The last thing I expect to find when we visit the Isle of Wight is a secret rocket testing site. I wasn’t even aware that Britain had ever launched a space rocket. But we come across an exhibition in Newport called Chasing Sputnik and learn that rockets were indeed tested on the island during the Cold War.
We saw a rocket launch at Cape Canaveral in the summer and enjoyed visiting the impressive Kennedy Space Center. It was thrilling to see the Atlantis space shuttle and interesting to hear astronauts talking about their experiences in space. This vast attraction is a major Florida tourist destination visited by millions each year. My husband and I decide that we have to see the British equivalent and so head to The Needles with the youngest the following day.
The Needles rocks sit at the island’s western tip and are overlooked by a fort under the care of the National Trust after years of military control. After parking at The Needles Park (a tacky amusement park which we avoid) a beautiful twenty minute walk up the hill takes us to the Old Battery. This Victorian fort perches above the Channel and was used during both World Wars. There’s a tunnel from the parade ground to a look-out post with great views of The Needles and some interesting exhibition rooms showing what life was like for soldiers living at the fort in Victorian times.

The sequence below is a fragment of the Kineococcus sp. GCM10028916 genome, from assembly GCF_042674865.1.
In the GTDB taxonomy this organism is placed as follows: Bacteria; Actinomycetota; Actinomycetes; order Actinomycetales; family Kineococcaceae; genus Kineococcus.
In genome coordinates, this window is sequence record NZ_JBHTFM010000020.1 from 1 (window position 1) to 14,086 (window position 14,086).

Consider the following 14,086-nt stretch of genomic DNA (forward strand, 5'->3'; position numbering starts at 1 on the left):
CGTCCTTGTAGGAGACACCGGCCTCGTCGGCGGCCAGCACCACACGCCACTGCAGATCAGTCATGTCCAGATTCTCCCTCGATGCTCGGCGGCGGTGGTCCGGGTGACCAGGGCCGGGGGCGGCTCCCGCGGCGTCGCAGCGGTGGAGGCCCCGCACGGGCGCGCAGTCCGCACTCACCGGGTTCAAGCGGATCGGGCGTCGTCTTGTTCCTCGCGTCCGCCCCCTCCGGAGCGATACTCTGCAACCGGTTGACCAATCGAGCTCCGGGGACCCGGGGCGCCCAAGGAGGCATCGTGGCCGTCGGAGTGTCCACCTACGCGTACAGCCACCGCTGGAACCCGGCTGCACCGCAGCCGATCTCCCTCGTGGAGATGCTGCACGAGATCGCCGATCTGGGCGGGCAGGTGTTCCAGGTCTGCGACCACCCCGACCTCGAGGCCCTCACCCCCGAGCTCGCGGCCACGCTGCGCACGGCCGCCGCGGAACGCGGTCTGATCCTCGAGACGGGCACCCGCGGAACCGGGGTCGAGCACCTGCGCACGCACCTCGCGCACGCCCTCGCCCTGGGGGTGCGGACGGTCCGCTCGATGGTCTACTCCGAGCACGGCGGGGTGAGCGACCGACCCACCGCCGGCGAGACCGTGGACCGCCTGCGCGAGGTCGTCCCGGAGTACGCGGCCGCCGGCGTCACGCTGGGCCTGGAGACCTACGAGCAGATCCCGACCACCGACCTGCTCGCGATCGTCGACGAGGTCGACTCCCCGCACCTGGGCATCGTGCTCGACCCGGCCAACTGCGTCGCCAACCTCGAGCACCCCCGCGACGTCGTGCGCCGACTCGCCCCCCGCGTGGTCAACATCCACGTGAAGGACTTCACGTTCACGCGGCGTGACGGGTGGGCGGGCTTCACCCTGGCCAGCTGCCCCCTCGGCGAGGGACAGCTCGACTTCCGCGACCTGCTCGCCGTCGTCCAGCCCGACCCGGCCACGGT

From the Old Battery a few minutes’ walk takes us to the intriguing New Battery. This is where the secret rocket testing site was until the government of the day shut down the whole program, just after the first successful British satellite launch in 1971 from Australia.
The New Battery is fabulous, free to enter and as far removed from the Kennedy Space Centre as it’s possible to imagine. Reclaimed from abandoned, rubble-filled rooms by a group of volunteers keen to share its unique history, it reveals itself slowly. The three exhibition rooms sport peeling paint and buckets to catch the drips. The exhibits are quirky and random and include model rockets and some salvaged launch control equipment. There are some framed posters on the wall explaining that between 1965 and 1971 five Black Arrow rockets were built on the Isle of Wight and tested here, at The Needles. The fifth of these rockets was never launched and is now in the Space Gallery at London’s Science Museum. My favourite room contains a brilliant representation of the rocket launch control room by the artist Tom Hall. The contents of the room, including the clock and the broom, are made entirely of cardboard :
Outside, the actual rocket testing launch site sits in a naturally hidden bowl of land facing out to sea. It’s green, windswept and empty with just a few concrete base structures to mark it. The whole place is marvellous.
Family travel lowdown: Entry is free to the The Needles New Battery. At the time of writing, entry to The Needles Old Battery is £4.80 for adults and £2.40 for children. Access to the properties is shut off if it’s too windy, so it’s best to check the National Trust website before visiting. Thank you to the National Trust for providing our tickets for the purposes of this post.